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The Best of Sherlock Holmes

by Sir Arthur Conan Doyle

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What falsehood was in Robert Ferguson's letter to Holmes and what evidence contradicts it?

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In his letter to Sherlock Holmes in "The Adventure of the Sussex Vampire," Robert Ferguson claims that he is writing on behalf of someone else. Watson is taken in by Ferguson's subterfuge, but Holmes guesses straight away that the case is related to Ferguson himself. Evidently, Ferguson feels somewhat embarrassed at relating a vampire story to one of England's finest minds in case he should be thought to have taken leave of his senses. As we discover later, he also wants to protect his wife's good name while at the same time protecting his children. That being the case, he cannot go to the police.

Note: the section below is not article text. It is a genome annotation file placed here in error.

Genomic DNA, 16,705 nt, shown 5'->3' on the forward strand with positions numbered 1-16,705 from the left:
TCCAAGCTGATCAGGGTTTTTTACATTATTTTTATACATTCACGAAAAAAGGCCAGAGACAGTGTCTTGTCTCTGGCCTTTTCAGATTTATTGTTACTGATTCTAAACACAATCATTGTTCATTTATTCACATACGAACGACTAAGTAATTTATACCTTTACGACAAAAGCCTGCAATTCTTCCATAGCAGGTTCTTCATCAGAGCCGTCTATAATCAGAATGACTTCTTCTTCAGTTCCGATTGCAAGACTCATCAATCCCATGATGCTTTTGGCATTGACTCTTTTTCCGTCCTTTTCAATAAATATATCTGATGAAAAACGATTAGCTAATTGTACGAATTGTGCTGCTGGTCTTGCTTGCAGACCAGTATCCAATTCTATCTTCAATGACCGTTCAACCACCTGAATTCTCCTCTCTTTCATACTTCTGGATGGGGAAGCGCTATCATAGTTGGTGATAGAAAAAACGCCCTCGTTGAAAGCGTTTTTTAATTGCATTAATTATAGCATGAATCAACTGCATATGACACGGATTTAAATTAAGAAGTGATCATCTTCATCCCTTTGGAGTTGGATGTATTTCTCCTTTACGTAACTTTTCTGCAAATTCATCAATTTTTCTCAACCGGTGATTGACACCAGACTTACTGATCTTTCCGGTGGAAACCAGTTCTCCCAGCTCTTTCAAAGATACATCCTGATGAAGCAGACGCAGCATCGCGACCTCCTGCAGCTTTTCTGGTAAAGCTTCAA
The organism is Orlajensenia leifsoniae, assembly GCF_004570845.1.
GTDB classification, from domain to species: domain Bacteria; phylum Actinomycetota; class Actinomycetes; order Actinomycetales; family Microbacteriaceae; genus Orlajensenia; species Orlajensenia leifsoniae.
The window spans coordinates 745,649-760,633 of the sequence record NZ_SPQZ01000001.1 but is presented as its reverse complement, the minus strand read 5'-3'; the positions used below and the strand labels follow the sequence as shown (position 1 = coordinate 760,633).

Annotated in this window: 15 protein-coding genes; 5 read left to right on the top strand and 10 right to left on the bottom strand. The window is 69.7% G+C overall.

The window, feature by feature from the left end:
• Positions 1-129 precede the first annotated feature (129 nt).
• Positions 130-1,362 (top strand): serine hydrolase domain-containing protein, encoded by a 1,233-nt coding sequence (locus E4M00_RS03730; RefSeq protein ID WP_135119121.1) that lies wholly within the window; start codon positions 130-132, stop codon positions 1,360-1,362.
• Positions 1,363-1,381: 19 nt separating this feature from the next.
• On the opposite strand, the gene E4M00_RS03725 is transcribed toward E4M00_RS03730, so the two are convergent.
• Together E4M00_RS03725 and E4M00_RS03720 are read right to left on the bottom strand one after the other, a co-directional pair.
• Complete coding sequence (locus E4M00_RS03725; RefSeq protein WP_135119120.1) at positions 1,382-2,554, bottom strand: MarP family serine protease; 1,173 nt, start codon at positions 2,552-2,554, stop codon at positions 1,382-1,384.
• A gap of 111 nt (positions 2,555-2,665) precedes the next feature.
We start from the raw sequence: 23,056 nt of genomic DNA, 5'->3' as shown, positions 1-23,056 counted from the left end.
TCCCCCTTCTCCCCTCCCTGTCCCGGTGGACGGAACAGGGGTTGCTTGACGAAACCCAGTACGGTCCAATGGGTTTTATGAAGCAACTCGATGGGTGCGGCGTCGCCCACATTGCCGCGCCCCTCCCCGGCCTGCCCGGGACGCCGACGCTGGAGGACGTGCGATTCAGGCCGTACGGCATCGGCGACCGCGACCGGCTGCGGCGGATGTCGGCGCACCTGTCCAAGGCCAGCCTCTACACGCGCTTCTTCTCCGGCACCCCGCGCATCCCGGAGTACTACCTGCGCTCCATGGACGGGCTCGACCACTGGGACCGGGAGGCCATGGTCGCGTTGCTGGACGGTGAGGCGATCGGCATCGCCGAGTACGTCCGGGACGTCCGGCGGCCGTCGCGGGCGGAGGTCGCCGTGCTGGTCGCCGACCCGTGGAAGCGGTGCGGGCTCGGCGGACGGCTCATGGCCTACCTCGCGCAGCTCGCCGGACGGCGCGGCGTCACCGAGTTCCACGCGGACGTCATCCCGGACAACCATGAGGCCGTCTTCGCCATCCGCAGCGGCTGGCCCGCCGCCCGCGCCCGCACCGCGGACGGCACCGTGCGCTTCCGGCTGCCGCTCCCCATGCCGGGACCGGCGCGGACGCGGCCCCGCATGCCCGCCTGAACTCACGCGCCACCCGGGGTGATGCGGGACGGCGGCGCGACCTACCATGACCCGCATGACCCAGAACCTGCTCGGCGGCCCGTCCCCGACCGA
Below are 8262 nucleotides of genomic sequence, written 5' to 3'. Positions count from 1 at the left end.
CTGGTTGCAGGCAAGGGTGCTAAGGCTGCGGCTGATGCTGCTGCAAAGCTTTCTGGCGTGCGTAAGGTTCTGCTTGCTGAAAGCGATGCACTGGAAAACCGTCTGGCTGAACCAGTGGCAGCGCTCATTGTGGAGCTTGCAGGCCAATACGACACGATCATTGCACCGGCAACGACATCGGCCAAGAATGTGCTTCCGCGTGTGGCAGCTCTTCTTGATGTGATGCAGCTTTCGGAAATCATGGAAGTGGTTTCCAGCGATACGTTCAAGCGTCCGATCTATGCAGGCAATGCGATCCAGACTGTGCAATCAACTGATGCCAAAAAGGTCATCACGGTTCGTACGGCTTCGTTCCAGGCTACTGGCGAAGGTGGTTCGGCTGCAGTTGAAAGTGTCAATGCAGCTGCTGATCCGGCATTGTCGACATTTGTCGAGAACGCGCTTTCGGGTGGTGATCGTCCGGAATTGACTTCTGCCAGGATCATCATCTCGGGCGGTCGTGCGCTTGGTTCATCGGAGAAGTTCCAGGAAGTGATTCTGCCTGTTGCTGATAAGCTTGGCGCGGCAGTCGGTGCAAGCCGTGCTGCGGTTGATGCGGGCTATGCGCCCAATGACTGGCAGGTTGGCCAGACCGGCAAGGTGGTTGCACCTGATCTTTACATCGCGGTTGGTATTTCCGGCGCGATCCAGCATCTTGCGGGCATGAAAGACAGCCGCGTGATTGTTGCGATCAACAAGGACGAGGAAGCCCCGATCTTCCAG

Holmes replies to Ferguson's letter by telegram. We don't know exactly what Holmes writes in it, but when Ferguson turns up the following day in Holmes's study he makes it abundantly clear that Holmes has seen through his little charade:

I see by your telegram, Mr. Holmes, that it is no use my pretending to be anyone's deputy.

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